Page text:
NIDA Clinical Trials Network, CTN-0073-Ot
6/1/16 - 5/31/20
Lisa A. Marsch, PhD (Geisel School of Medicine at Dartmouth); Santosh Kumar, PhD (University of Memphis)
Other Project Staff
Dr. Emre Ertin (sensor expert who designed AutoSense and EasySense sensors at Ohio State); Dr. Kenzie Preston (Chief of the Clinical Pharmacology and Therapeutics Research Branch at the NIDA Intramural Research Center); Dr. August Holtyn (Research Associate at the Center for Learning and Health at the Johns Hopkins University School of Medicine); Dr. Udi Ghitza (CCTN); Dr. Dee Blumberg (CCC); Jennifer McCormack (DSC); Shahin Samiei (University of Memphis); Andrea Meier (Dartmouth); Bethany McLeman (Dartmouth); Samantha Auty (Dartmouth);Carmen Rosa (CCTN); Syed Hossain (University of Memphis); Massoud Vahabzadeh (Chief of the Biomedical Informatics Section at the NIDA Intramural Research Center); Jia-Ling Lin (Biomedical Informatics Section at the NIDA Intramural Research Center); Mustafa Mezghanni (Biomedical Informatics Section at the NIDA Intramural Research Center)
The goal of this project is to investigate methods to detect cocaine use from heart rate data captured by smartwatches, so this approach can be deployed widely in the NIDA Clinical Trials Network (CTN). This method will enable us to automatically detect cocaine use and the precise timing of such use. And, this approach can nicely complement self-report methods that suffer from temporal inaccuracy in reporting cocaine use in the field setting. Detection of cocaine use via smartwatches will build upon, and extend, our recently developed methods to identify cocaine use from interbeat interval heart rate data obtained from electrocardiogram (ECG) sensors and physical activity from accelerometer data.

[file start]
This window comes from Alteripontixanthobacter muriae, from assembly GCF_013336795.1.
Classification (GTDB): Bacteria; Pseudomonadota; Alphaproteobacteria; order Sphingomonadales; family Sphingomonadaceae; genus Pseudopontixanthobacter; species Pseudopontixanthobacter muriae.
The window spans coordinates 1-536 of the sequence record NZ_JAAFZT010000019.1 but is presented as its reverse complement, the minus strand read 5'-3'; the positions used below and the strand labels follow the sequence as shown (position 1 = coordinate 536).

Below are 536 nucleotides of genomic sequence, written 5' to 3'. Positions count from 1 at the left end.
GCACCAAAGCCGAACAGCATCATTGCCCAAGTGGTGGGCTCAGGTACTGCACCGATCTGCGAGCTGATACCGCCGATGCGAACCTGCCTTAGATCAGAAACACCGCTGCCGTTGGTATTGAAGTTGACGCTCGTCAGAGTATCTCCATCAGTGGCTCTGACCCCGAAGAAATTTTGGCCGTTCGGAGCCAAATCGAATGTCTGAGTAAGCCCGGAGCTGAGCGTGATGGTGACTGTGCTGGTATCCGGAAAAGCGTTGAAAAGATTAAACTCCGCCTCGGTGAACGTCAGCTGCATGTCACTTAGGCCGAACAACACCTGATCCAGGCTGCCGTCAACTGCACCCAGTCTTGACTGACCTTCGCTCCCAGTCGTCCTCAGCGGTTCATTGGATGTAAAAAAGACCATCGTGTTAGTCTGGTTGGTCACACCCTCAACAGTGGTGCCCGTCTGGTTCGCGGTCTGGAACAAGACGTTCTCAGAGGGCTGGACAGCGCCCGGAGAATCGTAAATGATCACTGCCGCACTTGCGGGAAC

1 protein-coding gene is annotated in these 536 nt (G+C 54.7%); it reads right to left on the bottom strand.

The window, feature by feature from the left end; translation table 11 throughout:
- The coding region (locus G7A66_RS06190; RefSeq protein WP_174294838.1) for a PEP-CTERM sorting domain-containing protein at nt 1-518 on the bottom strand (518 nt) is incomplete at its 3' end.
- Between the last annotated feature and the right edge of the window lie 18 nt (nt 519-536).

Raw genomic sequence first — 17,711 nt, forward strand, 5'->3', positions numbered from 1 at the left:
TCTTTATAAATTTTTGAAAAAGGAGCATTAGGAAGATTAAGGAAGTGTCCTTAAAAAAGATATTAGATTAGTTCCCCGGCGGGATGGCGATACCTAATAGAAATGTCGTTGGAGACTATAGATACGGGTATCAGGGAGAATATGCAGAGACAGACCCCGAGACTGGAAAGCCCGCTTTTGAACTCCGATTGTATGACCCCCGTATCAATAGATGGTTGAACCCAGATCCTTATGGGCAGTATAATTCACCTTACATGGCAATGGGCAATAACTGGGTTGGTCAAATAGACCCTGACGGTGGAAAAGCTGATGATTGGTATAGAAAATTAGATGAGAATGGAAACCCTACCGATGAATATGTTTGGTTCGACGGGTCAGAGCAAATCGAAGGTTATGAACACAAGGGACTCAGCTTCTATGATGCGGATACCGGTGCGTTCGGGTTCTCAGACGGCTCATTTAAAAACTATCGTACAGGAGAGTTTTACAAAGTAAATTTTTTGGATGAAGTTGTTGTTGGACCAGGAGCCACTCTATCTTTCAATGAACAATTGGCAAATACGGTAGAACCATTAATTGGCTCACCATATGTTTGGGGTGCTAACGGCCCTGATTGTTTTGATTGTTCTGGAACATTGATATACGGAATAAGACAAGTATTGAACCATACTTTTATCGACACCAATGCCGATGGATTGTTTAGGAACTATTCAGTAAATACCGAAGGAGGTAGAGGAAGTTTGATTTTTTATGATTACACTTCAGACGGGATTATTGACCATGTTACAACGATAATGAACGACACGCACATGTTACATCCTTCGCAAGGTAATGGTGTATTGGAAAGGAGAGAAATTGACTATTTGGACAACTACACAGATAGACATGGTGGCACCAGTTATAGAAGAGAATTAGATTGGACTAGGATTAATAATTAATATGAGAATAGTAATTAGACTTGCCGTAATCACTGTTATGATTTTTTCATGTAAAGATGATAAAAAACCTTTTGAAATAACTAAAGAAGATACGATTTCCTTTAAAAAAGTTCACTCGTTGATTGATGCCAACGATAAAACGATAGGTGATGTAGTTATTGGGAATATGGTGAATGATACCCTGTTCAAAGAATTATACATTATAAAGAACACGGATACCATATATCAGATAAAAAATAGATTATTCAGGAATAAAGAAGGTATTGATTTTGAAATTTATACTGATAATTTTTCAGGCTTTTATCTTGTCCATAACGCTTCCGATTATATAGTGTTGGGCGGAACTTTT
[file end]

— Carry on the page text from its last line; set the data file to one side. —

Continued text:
The specific aims of the project are:
1.Develop a smartwatch device that can reliably detect interbeat interval and can last the entire day on a single charge of battery with continuous sensor data collection.
2.Conduct a user study to determine the feasibility of using smartwatches to collect reliable interbeat interval and physical activity data in the natural field setting. This study will provide the data necessary to determine under what conditions high quality data can be obtained from smartwatches, identify common failure scenarios, and understand wearability/usage patterns.
3.Adapt the computational model for detecting cocaine use from interbeat interval, so it can be applied to the interbeat and physical activity data obtained from smartwatches. We will also assess the degree of specificity of the model relative to other stimulant use.
Public Health Relevance
Illicit drug use results in significant consequences including morbidity, mortality and health care costs. Detection of cocaine use relies heavily on inaccurate self-report or intrusive urine screens. Detection by smart watches offer many benefits to researchers, providers and consumers.